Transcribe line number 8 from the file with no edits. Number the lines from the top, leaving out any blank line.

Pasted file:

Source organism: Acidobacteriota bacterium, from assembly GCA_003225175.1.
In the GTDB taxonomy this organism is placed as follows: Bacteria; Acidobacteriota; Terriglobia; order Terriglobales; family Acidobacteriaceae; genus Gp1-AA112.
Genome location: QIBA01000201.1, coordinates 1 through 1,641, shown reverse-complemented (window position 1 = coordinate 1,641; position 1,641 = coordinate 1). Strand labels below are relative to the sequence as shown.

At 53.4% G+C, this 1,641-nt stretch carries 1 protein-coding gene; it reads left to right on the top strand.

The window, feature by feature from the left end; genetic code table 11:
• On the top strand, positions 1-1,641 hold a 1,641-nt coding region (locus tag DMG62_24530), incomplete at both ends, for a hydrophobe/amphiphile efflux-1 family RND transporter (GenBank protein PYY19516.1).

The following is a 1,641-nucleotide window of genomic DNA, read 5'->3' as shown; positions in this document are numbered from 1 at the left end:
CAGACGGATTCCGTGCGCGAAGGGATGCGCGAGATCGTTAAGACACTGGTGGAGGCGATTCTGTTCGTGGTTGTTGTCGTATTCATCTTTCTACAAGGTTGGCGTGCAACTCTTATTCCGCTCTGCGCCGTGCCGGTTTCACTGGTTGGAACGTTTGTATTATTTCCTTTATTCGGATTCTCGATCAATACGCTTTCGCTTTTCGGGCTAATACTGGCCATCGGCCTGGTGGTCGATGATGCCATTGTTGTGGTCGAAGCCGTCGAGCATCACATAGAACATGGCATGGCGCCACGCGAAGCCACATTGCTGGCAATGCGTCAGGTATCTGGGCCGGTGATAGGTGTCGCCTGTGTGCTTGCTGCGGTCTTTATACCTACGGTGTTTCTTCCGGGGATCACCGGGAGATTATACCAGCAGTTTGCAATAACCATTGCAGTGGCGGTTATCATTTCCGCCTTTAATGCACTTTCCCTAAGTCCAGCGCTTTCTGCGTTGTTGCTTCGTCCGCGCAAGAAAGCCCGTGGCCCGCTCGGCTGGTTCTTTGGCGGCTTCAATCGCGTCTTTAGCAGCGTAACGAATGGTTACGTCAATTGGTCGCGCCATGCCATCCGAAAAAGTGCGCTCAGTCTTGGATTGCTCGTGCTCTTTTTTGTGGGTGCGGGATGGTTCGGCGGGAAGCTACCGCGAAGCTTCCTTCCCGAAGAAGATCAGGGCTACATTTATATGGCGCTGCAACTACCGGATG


CAGACGGATTCCGTGCGCGAAGGGATGCGCGAGATCGTTAAGACACTGGTGGAGGCGATTCTGTTCGTGGTTGTTGTCGTATTCATCTTTCTACAAGGTTGGCGTGCAACTCTTATTCCGCTCTGCGCCGTGCCGGTTTCACTGGTTGGAACGTTTGTATTATTTCCTTTATTCGGATTCTCGATCAATACGCTTTCGCTTTTCGGGCTAATACTGGCCATCGGCCTGGTGGTCGATGATGCCATTGTTGTGGTCGAAGCCGTCGAGCATCACATAGAACATGGCATGGCGCCACGCGAAGCCACATTGCTGGCAATGCGTCAGGTATCTGGGCCGGTGATAGGTGTCGCCTGTGTGCTTGCTGCGGTCTTTATACCTACGGTGTTTCTTCCGGGGATCACCGGGAGATTATACCAGCAGTTTGCAATAACCATTGCAGTGGCGGTTATCATTTCCGCCTTTAATGCACTTTCCCTAAGTCCAGCGCTTTCTGCGTTGTTGCTTCGTCCGCGCAAGAAAGCCCGTGGCCCGCTCGGCTGGTTCTTTGGCGGCTTCAATCGCGTCTTTAGCAGCGTAACGAATGGTTACGTCAATTGGTCGCGCCATGCCATCCGAAAAAGTGCGCTCAGTCTTGGATTGCTCGTGCTCTTTTTTGTGGGTGCGGGATGGTTCGGCGGGAAGCTACCGCGAAGCTTCCTTCCCGAAGAAGATCAGGGCTACATTTATATGGCGCTGCAACTACCGGATG